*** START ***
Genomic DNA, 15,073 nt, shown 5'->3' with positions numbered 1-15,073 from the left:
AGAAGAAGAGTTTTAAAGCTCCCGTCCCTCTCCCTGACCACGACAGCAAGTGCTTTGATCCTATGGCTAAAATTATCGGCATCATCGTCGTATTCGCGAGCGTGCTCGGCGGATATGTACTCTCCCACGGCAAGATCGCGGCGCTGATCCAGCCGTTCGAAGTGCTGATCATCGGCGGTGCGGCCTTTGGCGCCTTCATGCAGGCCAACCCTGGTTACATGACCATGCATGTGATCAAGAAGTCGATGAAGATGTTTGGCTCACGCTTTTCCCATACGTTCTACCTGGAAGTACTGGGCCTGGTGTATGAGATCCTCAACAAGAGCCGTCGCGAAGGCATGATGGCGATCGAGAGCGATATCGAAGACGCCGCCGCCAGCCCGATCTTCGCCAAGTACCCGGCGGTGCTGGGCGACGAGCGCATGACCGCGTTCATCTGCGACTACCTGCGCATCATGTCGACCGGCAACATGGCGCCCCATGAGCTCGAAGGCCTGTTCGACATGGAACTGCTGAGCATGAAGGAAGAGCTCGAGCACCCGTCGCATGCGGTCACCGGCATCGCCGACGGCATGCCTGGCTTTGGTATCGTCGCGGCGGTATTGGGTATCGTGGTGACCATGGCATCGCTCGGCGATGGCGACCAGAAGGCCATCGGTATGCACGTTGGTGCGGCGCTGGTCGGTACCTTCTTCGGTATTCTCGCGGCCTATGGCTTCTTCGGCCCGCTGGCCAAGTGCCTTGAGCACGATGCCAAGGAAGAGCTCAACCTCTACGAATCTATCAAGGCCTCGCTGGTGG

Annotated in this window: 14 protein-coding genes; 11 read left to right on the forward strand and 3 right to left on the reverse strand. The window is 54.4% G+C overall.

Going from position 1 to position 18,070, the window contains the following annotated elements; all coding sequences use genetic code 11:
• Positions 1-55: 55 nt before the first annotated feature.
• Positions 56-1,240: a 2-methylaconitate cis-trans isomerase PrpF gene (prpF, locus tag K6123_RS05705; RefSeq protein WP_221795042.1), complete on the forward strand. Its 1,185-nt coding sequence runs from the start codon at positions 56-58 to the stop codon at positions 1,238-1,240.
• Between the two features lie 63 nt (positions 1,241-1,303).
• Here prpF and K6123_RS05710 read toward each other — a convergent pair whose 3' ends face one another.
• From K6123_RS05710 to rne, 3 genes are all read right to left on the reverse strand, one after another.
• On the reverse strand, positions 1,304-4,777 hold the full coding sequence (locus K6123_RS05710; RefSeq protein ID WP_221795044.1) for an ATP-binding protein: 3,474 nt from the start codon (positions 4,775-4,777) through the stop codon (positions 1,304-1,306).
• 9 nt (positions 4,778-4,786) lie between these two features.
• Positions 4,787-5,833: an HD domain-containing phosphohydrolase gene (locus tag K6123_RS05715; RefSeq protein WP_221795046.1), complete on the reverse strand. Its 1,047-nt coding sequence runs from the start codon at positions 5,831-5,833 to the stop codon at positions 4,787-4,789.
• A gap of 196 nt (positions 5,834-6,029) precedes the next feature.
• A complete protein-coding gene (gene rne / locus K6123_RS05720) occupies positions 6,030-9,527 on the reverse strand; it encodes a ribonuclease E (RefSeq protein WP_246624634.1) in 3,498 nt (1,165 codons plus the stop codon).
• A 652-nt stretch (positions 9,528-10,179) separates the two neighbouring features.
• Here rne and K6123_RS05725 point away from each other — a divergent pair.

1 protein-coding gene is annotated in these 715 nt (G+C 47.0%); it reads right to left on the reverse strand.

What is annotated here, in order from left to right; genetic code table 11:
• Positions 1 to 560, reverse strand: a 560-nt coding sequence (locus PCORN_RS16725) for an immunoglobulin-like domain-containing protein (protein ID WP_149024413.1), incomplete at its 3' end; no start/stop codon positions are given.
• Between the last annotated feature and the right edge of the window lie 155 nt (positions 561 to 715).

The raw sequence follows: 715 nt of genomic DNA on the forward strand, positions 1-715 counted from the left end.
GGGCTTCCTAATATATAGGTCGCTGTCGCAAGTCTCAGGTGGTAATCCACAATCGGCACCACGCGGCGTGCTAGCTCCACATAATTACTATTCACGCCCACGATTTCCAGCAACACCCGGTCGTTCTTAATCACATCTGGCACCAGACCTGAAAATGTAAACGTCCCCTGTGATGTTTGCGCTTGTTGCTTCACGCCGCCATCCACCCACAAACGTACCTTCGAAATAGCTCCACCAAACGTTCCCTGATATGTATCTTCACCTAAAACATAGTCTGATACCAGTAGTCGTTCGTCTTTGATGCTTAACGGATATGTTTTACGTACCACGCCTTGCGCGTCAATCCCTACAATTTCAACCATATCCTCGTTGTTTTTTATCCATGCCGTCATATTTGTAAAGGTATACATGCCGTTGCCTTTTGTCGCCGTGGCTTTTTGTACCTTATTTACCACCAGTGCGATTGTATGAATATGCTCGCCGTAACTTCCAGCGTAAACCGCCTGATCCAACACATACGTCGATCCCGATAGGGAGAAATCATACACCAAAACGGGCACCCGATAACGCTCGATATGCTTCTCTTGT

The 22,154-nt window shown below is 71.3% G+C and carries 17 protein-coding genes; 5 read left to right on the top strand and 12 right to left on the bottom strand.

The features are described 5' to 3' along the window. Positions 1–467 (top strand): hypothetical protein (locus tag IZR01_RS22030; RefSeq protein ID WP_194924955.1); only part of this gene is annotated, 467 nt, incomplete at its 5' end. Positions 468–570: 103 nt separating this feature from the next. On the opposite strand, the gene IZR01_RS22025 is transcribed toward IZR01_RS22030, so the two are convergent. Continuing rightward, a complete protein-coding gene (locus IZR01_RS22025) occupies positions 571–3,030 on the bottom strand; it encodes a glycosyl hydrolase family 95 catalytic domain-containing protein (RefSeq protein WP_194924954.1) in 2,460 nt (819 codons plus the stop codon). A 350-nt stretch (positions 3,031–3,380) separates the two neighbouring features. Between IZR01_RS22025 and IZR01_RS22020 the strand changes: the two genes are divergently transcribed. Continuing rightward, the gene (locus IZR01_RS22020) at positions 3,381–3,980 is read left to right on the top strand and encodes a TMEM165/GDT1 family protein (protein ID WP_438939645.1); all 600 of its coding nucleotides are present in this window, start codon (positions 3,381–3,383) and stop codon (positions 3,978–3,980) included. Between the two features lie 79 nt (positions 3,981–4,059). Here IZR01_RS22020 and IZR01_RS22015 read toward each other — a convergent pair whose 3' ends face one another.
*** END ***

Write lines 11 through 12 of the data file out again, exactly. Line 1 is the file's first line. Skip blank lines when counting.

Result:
• 9 nt (positions 4,778-4,786) lie between these two features.
• Positions 4,787-5,833: an HD domain-containing phosphohydrolase gene (locus tag K6123_RS05715; RefSeq protein WP_221795046.1), complete on the reverse strand. Its 1,047-nt coding sequence runs from the start codon at positions 5,831-5,833 to the stop codon at positions 4,787-4,789.